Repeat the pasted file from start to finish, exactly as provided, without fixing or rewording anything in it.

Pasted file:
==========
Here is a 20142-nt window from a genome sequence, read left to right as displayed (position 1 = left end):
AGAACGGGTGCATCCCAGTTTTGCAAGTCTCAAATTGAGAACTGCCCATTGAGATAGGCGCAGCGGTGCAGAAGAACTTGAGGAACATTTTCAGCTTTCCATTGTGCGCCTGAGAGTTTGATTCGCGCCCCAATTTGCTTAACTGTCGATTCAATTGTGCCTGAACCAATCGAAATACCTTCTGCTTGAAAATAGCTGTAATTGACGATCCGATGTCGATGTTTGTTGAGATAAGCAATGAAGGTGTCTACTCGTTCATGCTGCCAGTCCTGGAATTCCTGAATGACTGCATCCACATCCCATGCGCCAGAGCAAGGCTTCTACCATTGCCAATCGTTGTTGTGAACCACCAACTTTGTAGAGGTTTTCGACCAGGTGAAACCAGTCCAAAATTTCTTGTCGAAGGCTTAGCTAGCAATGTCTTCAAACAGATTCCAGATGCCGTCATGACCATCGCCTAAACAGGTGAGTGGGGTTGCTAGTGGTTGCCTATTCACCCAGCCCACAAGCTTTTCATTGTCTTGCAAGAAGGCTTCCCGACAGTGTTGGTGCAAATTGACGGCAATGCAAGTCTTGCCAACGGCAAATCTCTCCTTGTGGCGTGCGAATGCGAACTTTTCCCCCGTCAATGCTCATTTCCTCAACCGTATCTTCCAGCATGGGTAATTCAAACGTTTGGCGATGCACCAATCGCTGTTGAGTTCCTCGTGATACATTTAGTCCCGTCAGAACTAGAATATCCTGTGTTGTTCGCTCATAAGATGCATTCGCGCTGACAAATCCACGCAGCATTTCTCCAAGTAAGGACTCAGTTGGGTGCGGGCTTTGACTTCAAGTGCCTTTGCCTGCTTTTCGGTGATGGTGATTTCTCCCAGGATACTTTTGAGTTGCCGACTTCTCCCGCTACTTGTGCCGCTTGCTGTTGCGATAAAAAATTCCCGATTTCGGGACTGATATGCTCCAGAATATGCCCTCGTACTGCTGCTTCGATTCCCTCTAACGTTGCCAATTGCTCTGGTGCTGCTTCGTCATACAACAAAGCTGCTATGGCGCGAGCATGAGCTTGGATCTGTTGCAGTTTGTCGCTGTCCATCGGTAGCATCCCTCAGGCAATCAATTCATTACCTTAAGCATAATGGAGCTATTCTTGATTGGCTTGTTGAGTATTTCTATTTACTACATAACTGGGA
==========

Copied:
Here is a 20142-nt window from a genome sequence, read left to right as displayed (position 1 = left end):
AGAACGGGTGCATCCCAGTTTTGCAAGTCTCAAATTGAGAACTGCCCATTGAGATAGGCGCAGCGGTGCAGAAGAACTTGAGGAACATTTTCAGCTTTCCATTGTGCGCCTGAGAGTTTGATTCGCGCCCCAATTTGCTTAACTGTCGATTCAATTGTGCCTGAACCAATCGAAATACCTTCTGCTTGAAAATAGCTGTAATTGACGATCCGATGTCGATGTTTGTTGAGATAAGCAATGAAGGTGTCTACTCGTTCATGCTGCCAGTCCTGGAATTCCTGAATGACTGCATCCACATCCCATGCGCCAGAGCAAGGCTTCTACCATTGCCAATCGTTGTTGTGAACCACCAACTTTGTAGAGGTTTTCGACCAGGTGAAACCAGTCCAAAATTTCTTGTCGAAGGCTTAGCTAGCAATGTCTTCAAACAGATTCCAGATGCCGTCATGACCATCGCCTAAACAGGTGAGTGGGGTTGCTAGTGGTTGCCTATTCACCCAGCCCACAAGCTTTTCATTGTCTTGCAAGAAGGCTTCCCGACAGTGTTGGTGCAAATTGACGGCAATGCAAGTCTTGCCAACGGCAAATCTCTCCTTGTGGCGTGCGAATGCGAACTTTTCCCCCGTCAATGCTCATTTCCTCAACCGTATCTTCCAGCATGGGTAATTCAAACGTTTGGCGATGCACCAATCGCTGTTGAGTTCCTCGTGATACATTTAGTCCCGTCAGAACTAGAATATCCTGTGTTGTTCGCTCATAAGATGCATTCGCGCTGACAAATCCACGCAGCATTTCTCCAAGTAAGGACTCAGTTGGGTGCGGGCTTTGACTTCAAGTGCCTTTGCCTGCTTTTCGGTGATGGTGATTTCTCCCAGGATACTTTTGAGTTGCCGACTTCTCCCGCTACTTGTGCCGCTTGCTGTTGCGATAAAAAATTCCCGATTTCGGGACTGATATGCTCCAGAATATGCCCTCGTACTGCTGCTTCGATTCCCTCTAACGTTGCCAATTGCTCTGGTGCTGCTTCGTCATACAACAAAGCTGCTATGGCGCGAGCATGAGCTTGGATCTGTTGCAGTTTGTCGCTGTCCATCGGTAGCATCCCTCAGGCAATCAATTCATTACCTTAAGCATAATGGAGCTATTCTTGATTGGCTTGTTGAGTATTTCTATTTACTACATAACTGGGA